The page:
Do Misdemeanors Affect Your Auto Insurance Rates?






Misdemeanors are crimes of a less severe nature than felonies, usually punishable by up to a year in jail or a fine of less than $1,000. Most crimes are misdemeanors, although an accumulation of misdemeanor offenses can results in a felony charge of “repeat offender” which can carry significant jail time and fines.

Traffic misdemeanors include most speeding tickets, failure to yield at a stop sign or traffic light, and parking tickets.
While a traffic misdemeanor will probably not result in jail time, you will be issued a “ticket,” or a summons to appear in court to address the charge. Most people choose to waive their right to appear in court and argue their cases, simply paying the fine and, in effect, pleading guilty to the charge.

However, this action can have significant consequences beyond the fine itself. Many states exercise a “points” system for tracking driving offenses. If you receive, for example, a speeding ticket for 20 miles an hour over the limit, and you plead guilty and pay the fine, you could receive 2 points on your license. Another ticket within three years might add 4 points to your license, at which time you would have a total of six. If your state laws require a license suspension at this point, you could be without a drivers’ license for six month to a year. Different states have different point requirements, although in general laws are becoming more punitive for dangerous driving infractions.

The points system, or any other system for tracking moving violations, can also affect your car insurance rates. Many states now have a direct database by which they communicate with insurance companies. In fact, many states have computerized systems that allow an officer to know at the moment you are pulled over if your car is covered by insurance, what its limits are, and other information necessary to evaluate an accident or misdemeanor situation.

Your car insurance will inevitably go up if you acquire too many misdemeanor offenses. While parking tickets generally do not acquire points and do not affect your insurance rates, any moving violation will be known to your insurance company, and will definitely cause a rise in your premiums if you acquire many tickets.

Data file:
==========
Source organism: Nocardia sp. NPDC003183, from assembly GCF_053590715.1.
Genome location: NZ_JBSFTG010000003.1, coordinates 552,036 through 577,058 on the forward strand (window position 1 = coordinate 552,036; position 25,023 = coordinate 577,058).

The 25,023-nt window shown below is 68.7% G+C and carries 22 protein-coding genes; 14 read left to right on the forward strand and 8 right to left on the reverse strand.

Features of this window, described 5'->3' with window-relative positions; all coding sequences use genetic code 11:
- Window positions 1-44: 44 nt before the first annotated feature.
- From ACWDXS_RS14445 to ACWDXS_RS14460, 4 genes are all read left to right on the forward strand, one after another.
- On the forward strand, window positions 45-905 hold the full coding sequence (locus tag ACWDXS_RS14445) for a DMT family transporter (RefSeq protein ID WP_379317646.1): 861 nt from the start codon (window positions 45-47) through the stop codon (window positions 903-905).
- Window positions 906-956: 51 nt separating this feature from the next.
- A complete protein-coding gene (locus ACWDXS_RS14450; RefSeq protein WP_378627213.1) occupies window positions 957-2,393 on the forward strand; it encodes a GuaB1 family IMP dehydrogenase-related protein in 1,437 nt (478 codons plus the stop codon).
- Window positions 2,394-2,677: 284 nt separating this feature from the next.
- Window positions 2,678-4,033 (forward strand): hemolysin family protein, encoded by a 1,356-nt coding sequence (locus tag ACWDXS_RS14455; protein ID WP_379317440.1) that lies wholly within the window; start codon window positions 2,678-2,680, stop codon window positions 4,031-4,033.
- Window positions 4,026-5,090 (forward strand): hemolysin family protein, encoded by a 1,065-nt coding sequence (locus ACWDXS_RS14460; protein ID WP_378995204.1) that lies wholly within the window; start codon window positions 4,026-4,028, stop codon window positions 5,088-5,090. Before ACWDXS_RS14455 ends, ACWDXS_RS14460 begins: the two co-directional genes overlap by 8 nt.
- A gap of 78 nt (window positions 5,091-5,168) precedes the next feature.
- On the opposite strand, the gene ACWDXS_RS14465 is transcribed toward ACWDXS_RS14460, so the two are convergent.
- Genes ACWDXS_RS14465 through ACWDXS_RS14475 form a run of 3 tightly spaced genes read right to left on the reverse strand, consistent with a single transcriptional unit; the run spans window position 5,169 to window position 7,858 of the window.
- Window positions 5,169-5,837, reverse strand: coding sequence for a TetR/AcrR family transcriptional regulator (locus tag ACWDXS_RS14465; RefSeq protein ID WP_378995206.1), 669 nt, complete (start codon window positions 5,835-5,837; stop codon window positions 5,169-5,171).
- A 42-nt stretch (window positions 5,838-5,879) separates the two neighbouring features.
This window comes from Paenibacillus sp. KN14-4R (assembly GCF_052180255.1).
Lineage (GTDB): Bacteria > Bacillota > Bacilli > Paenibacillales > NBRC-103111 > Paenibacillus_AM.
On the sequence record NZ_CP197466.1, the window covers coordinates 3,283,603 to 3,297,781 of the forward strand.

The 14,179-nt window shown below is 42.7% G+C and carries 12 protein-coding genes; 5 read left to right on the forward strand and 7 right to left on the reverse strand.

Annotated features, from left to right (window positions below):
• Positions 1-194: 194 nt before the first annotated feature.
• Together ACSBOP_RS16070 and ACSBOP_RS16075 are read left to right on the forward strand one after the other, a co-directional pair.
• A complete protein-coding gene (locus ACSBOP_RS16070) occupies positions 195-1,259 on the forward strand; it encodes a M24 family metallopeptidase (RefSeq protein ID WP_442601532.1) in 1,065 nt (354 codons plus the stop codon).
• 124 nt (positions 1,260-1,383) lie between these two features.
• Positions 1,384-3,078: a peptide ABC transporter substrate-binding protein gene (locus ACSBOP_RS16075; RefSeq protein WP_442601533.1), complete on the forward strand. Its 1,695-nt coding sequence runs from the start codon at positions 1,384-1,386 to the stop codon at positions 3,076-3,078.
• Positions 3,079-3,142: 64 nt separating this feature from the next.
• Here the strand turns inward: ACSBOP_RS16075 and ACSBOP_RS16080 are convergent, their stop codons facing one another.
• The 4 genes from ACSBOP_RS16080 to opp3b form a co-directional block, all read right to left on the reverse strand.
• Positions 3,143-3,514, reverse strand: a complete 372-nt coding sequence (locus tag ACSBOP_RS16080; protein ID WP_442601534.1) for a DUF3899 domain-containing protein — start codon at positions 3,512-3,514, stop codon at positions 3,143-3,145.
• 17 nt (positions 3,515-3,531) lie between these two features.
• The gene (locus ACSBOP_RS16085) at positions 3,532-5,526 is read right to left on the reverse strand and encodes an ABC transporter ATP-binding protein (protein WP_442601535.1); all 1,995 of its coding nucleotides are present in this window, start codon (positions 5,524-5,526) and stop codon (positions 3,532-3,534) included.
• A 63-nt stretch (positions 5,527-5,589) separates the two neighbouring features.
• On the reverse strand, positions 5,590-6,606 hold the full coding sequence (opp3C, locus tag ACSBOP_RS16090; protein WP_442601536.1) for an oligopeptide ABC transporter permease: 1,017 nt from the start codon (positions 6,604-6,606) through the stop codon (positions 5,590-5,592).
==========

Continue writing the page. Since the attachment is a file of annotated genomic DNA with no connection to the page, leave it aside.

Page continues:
Many companies offer “forgiveness” for one speeding ticket, but some do not. A second ticket in a short period of time will almost surely change your rates, as the insurance company believes you to be an “unsafe” driver, one that is taking unnecessary risks when operating an insured vehicle. As rates are based on risk factors, it is only natural that the company would raise your rates if this happens.

The way you are charged can also have an effect on your insurance company’s actions. Some violations, such as reckless driving, may result in a rate increase or even cancellation of your policy, even if it is a first offense. An accumulation of points may also result in cancellation of your policy, at which point you are placed in the unenviable position of having to seek new car insurance with a bad driving record.

There are several ways to keep this from happening to you. Obviously, the easiest course is to drive safely! You will not have a problem with tickets you never get, so obey the speed limit and traffic signs and signals. If you are charged with a moving violation, it may be worth your time to appear in court and address the charges. While most judges will not dismiss speeding tickets or other violations, they will often change the nature of the ticket if you agree to pay the fine without argument.

For example, a judge could reduce the ticket’s speed so that you are under the “cap” imposed by the points system—say from 70 in a 55 mph to 68 in a 55 mph zone. This may have significant consequences if your state is one that imposes a points system based on the number of miles per hour over the speed limit you are traveling. The judge may also be willing to change a “reckless driving” charge to one that will have less impact on your record and your insurance. Be sure to bring any evidence to court with you, and deal respectfully with the judge and court officials. It might be worth the cost to hire a traffic attorney if this is your second or third offense and you are facing significant repercussions for your license and insurance.


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